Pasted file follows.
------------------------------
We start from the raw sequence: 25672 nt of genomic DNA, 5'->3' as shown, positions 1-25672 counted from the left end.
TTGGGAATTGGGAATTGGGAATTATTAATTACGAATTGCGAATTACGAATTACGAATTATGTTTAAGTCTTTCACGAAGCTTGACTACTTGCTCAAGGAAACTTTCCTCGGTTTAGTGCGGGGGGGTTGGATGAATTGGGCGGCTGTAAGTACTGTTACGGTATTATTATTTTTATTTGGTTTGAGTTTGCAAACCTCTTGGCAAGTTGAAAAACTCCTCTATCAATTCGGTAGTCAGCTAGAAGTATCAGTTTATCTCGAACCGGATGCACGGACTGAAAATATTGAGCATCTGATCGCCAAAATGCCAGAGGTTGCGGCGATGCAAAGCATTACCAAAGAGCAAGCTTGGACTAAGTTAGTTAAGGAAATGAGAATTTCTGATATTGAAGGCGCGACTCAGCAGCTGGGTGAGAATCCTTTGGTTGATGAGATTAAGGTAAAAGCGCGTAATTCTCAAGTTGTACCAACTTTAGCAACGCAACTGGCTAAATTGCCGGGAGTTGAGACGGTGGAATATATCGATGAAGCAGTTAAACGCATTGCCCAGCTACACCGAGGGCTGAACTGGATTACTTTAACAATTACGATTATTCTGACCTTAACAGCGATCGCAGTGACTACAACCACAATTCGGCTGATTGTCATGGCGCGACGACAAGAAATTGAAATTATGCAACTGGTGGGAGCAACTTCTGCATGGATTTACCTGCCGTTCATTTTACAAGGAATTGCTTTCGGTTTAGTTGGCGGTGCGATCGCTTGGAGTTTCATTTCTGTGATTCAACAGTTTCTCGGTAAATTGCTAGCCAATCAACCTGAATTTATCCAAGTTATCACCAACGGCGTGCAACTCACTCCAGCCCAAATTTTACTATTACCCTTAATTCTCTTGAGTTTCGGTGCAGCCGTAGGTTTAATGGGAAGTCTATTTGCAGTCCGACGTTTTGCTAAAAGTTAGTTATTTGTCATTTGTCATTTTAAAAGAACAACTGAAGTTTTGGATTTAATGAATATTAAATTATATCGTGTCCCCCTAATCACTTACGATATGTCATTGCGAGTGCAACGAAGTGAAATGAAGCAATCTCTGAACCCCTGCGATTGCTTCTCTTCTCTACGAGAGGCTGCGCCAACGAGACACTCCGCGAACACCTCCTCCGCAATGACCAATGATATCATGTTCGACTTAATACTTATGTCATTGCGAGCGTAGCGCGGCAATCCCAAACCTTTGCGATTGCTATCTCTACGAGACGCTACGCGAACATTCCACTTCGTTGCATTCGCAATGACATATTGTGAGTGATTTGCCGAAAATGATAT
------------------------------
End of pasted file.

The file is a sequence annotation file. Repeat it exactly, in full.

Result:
We start from the raw sequence: 25672 nt of genomic DNA, 5'->3' as shown, positions 1-25672 counted from the left end.
TTGGGAATTGGGAATTGGGAATTATTAATTACGAATTGCGAATTACGAATTACGAATTATGTTTAAGTCTTTCACGAAGCTTGACTACTTGCTCAAGGAAACTTTCCTCGGTTTAGTGCGGGGGGGTTGGATGAATTGGGCGGCTGTAAGTACTGTTACGGTATTATTATTTTTATTTGGTTTGAGTTTGCAAACCTCTTGGCAAGTTGAAAAACTCCTCTATCAATTCGGTAGTCAGCTAGAAGTATCAGTTTATCTCGAACCGGATGCACGGACTGAAAATATTGAGCATCTGATCGCCAAAATGCCAGAGGTTGCGGCGATGCAAAGCATTACCAAAGAGCAAGCTTGGACTAAGTTAGTTAAGGAAATGAGAATTTCTGATATTGAAGGCGCGACTCAGCAGCTGGGTGAGAATCCTTTGGTTGATGAGATTAAGGTAAAAGCGCGTAATTCTCAAGTTGTACCAACTTTAGCAACGCAACTGGCTAAATTGCCGGGAGTTGAGACGGTGGAATATATCGATGAAGCAGTTAAACGCATTGCCCAGCTACACCGAGGGCTGAACTGGATTACTTTAACAATTACGATTATTCTGACCTTAACAGCGATCGCAGTGACTACAACCACAATTCGGCTGATTGTCATGGCGCGACGACAAGAAATTGAAATTATGCAACTGGTGGGAGCAACTTCTGCATGGATTTACCTGCCGTTCATTTTACAAGGAATTGCTTTCGGTTTAGTTGGCGGTGCGATCGCTTGGAGTTTCATTTCTGTGATTCAACAGTTTCTCGGTAAATTGCTAGCCAATCAACCTGAATTTATCCAAGTTATCACCAACGGCGTGCAACTCACTCCAGCCCAAATTTTACTATTACCCTTAATTCTCTTGAGTTTCGGTGCAGCCGTAGGTTTAATGGGAAGTCTATTTGCAGTCCGACGTTTTGCTAAAAGTTAGTTATTTGTCATTTGTCATTTTAAAAGAACAACTGAAGTTTTGGATTTAATGAATATTAAATTATATCGTGTCCCCCTAATCACTTACGATATGTCATTGCGAGTGCAACGAAGTGAAATGAAGCAATCTCTGAACCCCTGCGATTGCTTCTCTTCTCTACGAGAGGCTGCGCCAACGAGACACTCCGCGAACACCTCCTCCGCAATGACCAATGATATCATGTTCGACTTAATACTTATGTCATTGCGAGCGTAGCGCGGCAATCCCAAACCTTTGCGATTGCTATCTCTACGAGACGCTACGCGAACATTCCACTTCGTTGCATTCGCAATGACATATTGTGAGTGATTTGCCGAAAATGATAT